Durban, while only ranked 12th in Africa, is the second fastest growing African city in 2013 – behind Dakar – in terms of international visitors, with a projected 26% growth in 2013. Cross-border spending is also expected to grow by nearly 22% – albeit off a low base. Interestingly, Air Mauritius has announced that it is reintroducing two direct weekly flights to Durban from July this year.
Conversely Cape Town, while ranked slightly higher than Durban in ninth position, is the only African city that is expected to see a decline in both inbound visitors (-8.5%) and expenditure (-13.5%). International visitor numbers are expected to decrease from 484,520 in 2012 to 443,131 in 2013, while cross border spending is forecasted to drop from US$527 million in 2012 to US$456 million this year.
The majority of international visitors expected to visit the Mother City and Durban are from Dubai, with a combined approximation of 173,000 visitors, who are expected to spend US$124.1 million in both these cities throughout the year.
Interestingly, the number of international visitors travelling from London to Cape Town is expected to decline by 16.8% this year, with just over 130,000 visitors forecasted to visit the city. Londoners will also reduce the amount that they will spend from US$267 million in 2012 to US$213 million this year – a 20.2% decline.
“The decrease in international visitors expected to visit Cape Town in 2013 could be attributed to the fact that South African Airways cancelled its direct route from London to Cape Town in August 2012, with passengers re-routed through Johannesburg,” says Panaino.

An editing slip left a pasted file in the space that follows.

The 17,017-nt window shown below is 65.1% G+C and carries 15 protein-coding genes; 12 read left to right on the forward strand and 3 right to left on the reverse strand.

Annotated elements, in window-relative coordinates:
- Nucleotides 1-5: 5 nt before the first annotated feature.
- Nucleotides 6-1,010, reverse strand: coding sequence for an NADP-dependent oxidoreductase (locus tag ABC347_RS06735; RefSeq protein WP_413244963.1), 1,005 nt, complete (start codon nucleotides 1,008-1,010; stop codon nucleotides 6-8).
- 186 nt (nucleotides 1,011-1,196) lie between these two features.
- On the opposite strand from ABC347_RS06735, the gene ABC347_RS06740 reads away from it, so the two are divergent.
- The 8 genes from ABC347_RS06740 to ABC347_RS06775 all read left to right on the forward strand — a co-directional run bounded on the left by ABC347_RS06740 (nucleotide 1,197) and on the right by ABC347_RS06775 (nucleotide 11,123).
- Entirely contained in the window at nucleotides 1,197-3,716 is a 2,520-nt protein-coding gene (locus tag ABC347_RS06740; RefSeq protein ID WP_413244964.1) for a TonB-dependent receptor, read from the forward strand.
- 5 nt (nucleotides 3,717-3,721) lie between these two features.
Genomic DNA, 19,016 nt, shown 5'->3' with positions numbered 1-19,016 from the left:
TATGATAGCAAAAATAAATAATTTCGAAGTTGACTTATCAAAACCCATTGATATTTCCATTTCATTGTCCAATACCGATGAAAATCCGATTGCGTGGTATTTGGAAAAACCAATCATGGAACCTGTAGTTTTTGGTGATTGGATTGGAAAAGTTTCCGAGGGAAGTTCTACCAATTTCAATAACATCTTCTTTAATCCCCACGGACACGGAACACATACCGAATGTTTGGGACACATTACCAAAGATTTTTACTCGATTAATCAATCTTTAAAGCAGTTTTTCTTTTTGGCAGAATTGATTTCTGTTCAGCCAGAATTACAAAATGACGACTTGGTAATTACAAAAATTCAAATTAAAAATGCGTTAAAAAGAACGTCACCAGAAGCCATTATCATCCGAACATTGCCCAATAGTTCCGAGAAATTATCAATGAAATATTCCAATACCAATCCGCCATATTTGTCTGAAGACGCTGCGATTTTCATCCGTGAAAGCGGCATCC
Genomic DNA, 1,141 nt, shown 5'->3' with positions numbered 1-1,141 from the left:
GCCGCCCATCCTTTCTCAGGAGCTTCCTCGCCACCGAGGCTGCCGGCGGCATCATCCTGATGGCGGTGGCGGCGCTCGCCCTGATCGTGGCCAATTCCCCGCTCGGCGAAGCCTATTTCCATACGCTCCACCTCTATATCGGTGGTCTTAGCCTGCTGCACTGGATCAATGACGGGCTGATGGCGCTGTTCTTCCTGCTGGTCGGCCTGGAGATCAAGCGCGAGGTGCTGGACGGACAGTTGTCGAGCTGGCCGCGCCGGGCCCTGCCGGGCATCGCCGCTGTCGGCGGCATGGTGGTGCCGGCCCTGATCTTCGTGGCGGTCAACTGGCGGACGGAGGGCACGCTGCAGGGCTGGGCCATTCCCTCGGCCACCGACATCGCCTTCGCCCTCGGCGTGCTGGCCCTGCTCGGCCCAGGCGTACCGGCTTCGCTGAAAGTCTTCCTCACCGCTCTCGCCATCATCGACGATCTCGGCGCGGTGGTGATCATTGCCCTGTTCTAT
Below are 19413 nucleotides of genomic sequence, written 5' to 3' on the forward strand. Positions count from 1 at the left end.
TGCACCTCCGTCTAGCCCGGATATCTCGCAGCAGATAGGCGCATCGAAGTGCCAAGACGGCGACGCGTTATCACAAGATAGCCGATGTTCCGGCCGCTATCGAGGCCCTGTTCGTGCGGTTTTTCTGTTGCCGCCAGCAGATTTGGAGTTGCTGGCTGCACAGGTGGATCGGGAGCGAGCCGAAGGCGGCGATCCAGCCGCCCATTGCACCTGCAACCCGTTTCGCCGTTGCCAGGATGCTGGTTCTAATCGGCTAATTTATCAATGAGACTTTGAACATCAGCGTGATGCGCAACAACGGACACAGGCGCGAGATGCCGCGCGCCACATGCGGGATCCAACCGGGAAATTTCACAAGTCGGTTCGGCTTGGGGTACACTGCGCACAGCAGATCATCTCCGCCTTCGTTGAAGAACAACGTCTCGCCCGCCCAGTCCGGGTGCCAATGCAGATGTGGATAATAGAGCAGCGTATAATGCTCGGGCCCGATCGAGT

The world’s top destination cities
Bangkok is this year’s number one city for travel globally with 15.98 million international visitors expected to visit the city in 2013. While London reached the top spot in 2012, it was edged into second place in 2013 by Bangkok by a very slim margin with approximately 25,000 visitors separating the two – a difference of about 1%. Paris (13.92 million), Singapore (11.75 million), and New York (11.52 million) are the three remaining cities in the world’s top five destination cities in terms of international visitors.
In terms of visitor spending, New York has retained its top rank in the world in 2013 with an estimated US$18.59 billion, followed by London with US$16.32 billion. They are followed by Paris (US$14.60 billion), Bangkok (US$14.28 billion), Singapore (US$13.50 billion), and Tokyo (US$12.71 billion).
“Despite the persistent weakness of constrained demand in the global economy, international travel is growing strongly, and 132 of the world’s most important destination cities are benefiting. This is underscored by electronic payments, which are enabling more people from more places to participate in the global economy than ever before,” Panaino concluded.
This Index and the accompanying reports are not based on MasterCard volumes or transactional data.
Johannesburg Tourism Company is a founding member of the International Coalition of Tourism Partners (ICTP) .